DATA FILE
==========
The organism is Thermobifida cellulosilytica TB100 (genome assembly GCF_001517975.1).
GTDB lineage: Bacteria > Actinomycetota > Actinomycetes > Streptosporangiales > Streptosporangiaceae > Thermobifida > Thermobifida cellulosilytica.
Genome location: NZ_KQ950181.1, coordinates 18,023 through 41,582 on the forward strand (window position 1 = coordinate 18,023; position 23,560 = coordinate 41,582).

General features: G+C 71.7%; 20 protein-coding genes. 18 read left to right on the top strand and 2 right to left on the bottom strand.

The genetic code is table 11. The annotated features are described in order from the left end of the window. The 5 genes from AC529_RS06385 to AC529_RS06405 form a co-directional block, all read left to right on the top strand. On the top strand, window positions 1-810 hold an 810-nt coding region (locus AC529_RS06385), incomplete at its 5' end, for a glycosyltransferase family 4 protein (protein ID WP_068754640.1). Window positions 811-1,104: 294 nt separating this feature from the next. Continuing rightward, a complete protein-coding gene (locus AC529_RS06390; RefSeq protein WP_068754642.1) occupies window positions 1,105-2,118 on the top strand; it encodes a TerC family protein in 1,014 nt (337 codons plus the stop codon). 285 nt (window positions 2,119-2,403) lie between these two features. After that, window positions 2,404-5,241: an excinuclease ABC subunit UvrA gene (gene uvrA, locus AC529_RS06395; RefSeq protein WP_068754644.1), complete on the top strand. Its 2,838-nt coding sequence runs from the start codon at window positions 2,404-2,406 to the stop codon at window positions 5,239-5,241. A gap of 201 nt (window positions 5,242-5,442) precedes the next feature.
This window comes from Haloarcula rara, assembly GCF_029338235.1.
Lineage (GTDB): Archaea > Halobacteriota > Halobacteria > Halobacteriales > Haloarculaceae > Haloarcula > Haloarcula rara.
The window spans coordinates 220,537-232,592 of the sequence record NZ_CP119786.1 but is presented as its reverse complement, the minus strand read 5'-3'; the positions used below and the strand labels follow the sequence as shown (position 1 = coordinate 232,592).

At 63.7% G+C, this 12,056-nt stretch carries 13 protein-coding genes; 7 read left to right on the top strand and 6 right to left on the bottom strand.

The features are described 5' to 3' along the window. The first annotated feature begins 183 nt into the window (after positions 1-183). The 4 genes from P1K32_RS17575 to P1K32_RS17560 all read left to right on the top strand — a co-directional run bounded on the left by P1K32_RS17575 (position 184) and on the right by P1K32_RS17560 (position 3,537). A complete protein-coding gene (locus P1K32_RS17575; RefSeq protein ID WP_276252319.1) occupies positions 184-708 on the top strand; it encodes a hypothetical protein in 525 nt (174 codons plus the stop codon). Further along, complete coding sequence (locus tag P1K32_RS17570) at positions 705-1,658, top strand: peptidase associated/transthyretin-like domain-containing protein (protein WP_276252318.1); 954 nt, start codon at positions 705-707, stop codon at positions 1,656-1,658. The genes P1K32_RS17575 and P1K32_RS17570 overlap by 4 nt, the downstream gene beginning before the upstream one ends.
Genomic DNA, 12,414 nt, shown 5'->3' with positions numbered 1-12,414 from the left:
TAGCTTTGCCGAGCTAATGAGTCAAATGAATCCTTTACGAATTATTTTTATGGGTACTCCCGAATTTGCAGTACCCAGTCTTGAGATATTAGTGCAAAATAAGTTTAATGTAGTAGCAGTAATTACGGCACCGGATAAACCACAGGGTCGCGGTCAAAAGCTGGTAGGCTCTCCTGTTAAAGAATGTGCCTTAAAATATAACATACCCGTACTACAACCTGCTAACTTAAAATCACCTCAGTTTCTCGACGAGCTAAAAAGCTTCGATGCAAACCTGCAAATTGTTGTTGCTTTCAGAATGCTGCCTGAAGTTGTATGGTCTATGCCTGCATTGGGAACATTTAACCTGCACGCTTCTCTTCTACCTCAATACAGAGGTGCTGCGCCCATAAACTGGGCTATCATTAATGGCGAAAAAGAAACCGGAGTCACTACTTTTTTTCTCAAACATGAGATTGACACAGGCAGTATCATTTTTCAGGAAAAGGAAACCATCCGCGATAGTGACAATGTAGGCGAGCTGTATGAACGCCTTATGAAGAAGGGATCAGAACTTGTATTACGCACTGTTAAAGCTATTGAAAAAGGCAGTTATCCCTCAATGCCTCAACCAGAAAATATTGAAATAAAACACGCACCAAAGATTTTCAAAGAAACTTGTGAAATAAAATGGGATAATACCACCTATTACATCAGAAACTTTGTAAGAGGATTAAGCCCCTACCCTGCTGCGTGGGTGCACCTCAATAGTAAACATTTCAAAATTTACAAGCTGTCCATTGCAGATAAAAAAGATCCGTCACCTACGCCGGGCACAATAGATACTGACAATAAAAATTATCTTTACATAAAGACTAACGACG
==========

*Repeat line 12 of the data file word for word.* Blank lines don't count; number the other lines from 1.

TAGCTTTGCCGAGCTAATGAGTCAAATGAATCCTTTACGAATTATTTTTATGGGTACTCCCGAATTTGCAGTACCCAGTCTTGAGATATTAGTGCAAAATAAGTTTAATGTAGTAGCAGTAATTACGGCACCGGATAAACCACAGGGTCGCGGTCAAAAGCTGGTAGGCTCTCCTGTTAAAGAATGTGCCTTAAAATATAACATACCCGTACTACAACCTGCTAACTTAAAATCACCTCAGTTTCTCGACGAGCTAAAAAGCTTCGATGCAAACCTGCAAATTGTTGTTGCTTTCAGAATGCTGCCTGAAGTTGTATGGTCTATGCCTGCATTGGGAACATTTAACCTGCACGCTTCTCTTCTACCTCAATACAGAGGTGCTGCGCCCATAAACTGGGCTATCATTAATGGCGAAAAAGAAACCGGAGTCACTACTTTTTTTCTCAAACATGAGATTGACACAGGCAGTATCATTTTTCAGGAAAAGGAAACCATCCGCGATAGTGACAATGTAGGCGAGCTGTATGAACGCCTTATGAAGAAGGGATCAGAACTTGTATTACGCACTGTTAAAGCTATTGAAAAAGGCAGTTATCCCTCAATGCCTCAACCAGAAAATATTGAAATAAAACACGCACCAAAGATTTTCAAAGAAACTTGTGAAATAAAATGGGATAATACCACCTATTACATCAGAAACTTTGTAAGAGGATTAAGCCCCTACCCTGCTGCGTGGGTGCACCTCAATAGTAAACATTTCAAAATTTACAAGCTGTCCATTGCAGATAAAAAAGATCCGTCACCTACGCCGGGCACAATAGATACTGACAATAAAAATTATCTTTACATAAAGACTAACGACG